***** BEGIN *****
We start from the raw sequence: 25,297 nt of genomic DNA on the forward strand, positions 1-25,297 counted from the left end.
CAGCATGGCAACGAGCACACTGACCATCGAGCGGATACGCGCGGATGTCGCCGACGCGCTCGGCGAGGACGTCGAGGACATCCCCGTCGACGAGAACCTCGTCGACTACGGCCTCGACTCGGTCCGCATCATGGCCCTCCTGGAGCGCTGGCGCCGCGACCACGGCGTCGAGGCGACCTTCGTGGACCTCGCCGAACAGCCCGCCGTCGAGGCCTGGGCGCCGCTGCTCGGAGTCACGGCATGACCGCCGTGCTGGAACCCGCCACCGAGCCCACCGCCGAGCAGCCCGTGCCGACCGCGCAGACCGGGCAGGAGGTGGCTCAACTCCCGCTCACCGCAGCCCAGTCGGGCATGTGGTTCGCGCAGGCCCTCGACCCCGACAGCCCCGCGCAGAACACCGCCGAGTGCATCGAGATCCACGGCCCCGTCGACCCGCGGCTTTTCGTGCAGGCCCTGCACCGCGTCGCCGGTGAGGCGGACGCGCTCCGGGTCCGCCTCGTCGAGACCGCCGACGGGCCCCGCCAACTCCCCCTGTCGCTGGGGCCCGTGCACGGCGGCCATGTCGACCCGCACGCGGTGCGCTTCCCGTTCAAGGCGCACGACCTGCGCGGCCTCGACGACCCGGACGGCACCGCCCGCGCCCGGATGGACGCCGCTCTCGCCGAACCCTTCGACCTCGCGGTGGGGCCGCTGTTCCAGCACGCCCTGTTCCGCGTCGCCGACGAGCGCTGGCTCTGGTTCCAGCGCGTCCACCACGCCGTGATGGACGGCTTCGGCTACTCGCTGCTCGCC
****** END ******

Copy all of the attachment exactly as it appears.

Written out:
We start from the raw sequence: 25,297 nt of genomic DNA on the forward strand, positions 1-25,297 counted from the left end.
CAGCATGGCAACGAGCACACTGACCATCGAGCGGATACGCGCGGATGTCGCCGACGCGCTCGGCGAGGACGTCGAGGACATCCCCGTCGACGAGAACCTCGTCGACTACGGCCTCGACTCGGTCCGCATCATGGCCCTCCTGGAGCGCTGGCGCCGCGACCACGGCGTCGAGGCGACCTTCGTGGACCTCGCCGAACAGCCCGCCGTCGAGGCCTGGGCGCCGCTGCTCGGAGTCACGGCATGACCGCCGTGCTGGAACCCGCCACCGAGCCCACCGCCGAGCAGCCCGTGCCGACCGCGCAGACCGGGCAGGAGGTGGCTCAACTCCCGCTCACCGCAGCCCAGTCGGGCATGTGGTTCGCGCAGGCCCTCGACCCCGACAGCCCCGCGCAGAACACCGCCGAGTGCATCGAGATCCACGGCCCCGTCGACCCGCGGCTTTTCGTGCAGGCCCTGCACCGCGTCGCCGGTGAGGCGGACGCGCTCCGGGTCCGCCTCGTCGAGACCGCCGACGGGCCCCGCCAACTCCCCCTGTCGCTGGGGCCCGTGCACGGCGGCCATGTCGACCCGCACGCGGTGCGCTTCCCGTTCAAGGCGCACGACCTGCGCGGCCTCGACGACCCGGACGGCACCGCCCGCGCCCGGATGGACGCCGCTCTCGCCGAACCCTTCGACCTCGCGGTGGGGCCGCTGTTCCAGCACGCCCTGTTCCGCGTCGCCGACGAGCGCTGGCTCTGGTTCCAGCGCGTCCACCACGCCGTGATGGACGGCTTCGGCTACTCGCTGCTCGCC